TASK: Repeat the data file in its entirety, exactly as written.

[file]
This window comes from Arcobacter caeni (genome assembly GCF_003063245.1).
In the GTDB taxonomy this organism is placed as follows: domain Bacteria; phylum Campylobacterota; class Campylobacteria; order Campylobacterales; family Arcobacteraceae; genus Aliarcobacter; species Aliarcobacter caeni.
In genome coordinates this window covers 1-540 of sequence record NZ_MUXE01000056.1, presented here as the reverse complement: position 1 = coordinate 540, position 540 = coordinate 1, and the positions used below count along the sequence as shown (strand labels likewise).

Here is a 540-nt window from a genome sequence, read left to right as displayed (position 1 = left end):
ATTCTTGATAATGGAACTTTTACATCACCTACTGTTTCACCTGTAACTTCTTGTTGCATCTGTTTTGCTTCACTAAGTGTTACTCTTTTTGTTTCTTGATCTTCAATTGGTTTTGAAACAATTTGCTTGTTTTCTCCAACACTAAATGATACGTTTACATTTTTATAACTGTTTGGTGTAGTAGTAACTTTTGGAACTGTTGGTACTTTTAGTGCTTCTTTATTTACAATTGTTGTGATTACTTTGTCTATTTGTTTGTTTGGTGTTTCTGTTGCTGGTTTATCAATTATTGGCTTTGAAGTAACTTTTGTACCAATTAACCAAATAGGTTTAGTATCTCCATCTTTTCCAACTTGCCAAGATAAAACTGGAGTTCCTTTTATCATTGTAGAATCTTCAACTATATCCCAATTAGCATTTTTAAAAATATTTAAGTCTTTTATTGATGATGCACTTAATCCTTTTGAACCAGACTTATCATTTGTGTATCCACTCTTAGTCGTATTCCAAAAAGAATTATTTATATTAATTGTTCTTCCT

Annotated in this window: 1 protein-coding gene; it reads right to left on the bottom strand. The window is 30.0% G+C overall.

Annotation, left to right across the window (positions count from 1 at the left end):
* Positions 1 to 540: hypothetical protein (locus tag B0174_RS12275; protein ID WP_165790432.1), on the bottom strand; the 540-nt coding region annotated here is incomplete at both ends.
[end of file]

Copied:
This window comes from Arcobacter caeni (genome assembly GCF_003063245.1).
In the GTDB taxonomy this organism is placed as follows: domain Bacteria; phylum Campylobacterota; class Campylobacteria; order Campylobacterales; family Arcobacteraceae; genus Aliarcobacter; species Aliarcobacter caeni.
In genome coordinates this window covers 1-540 of sequence record NZ_MUXE01000056.1, presented here as the reverse complement: position 1 = coordinate 540, position 540 = coordinate 1, and the positions used below count along the sequence as shown (strand labels likewise).

Here is a 540-nt window from a genome sequence, read left to right as displayed (position 1 = left end):
ATTCTTGATAATGGAACTTTTACATCACCTACTGTTTCACCTGTAACTTCTTGTTGCATCTGTTTTGCTTCACTAAGTGTTACTCTTTTTGTTTCTTGATCTTCAATTGGTTTTGAAACAATTTGCTTGTTTTCTCCAACACTAAATGATACGTTTACATTTTTATAACTGTTTGGTGTAGTAGTAACTTTTGGAACTGTTGGTACTTTTAGTGCTTCTTTATTTACAATTGTTGTGATTACTTTGTCTATTTGTTTGTTTGGTGTTTCTGTTGCTGGTTTATCAATTATTGGCTTTGAAGTAACTTTTGTACCAATTAACCAAATAGGTTTAGTATCTCCATCTTTTCCAACTTGCCAAGATAAAACTGGAGTTCCTTTTATCATTGTAGAATCTTCAACTATATCCCAATTAGCATTTTTAAAAATATTTAAGTCTTTTATTGATGATGCACTTAATCCTTTTGAACCAGACTTATCATTTGTGTATCCACTCTTAGTCGTATTCCAAAAAGAATTATTTATATTAATTGTTCTTCCT

Annotated in this window: 1 protein-coding gene; it reads right to left on the bottom strand. The window is 30.0% G+C overall.

Annotation, left to right across the window (positions count from 1 at the left end):
* Positions 1 to 540: hypothetical protein (locus tag B0174_RS12275; protein ID WP_165790432.1), on the bottom strand; the 540-nt coding region annotated here is incomplete at both ends.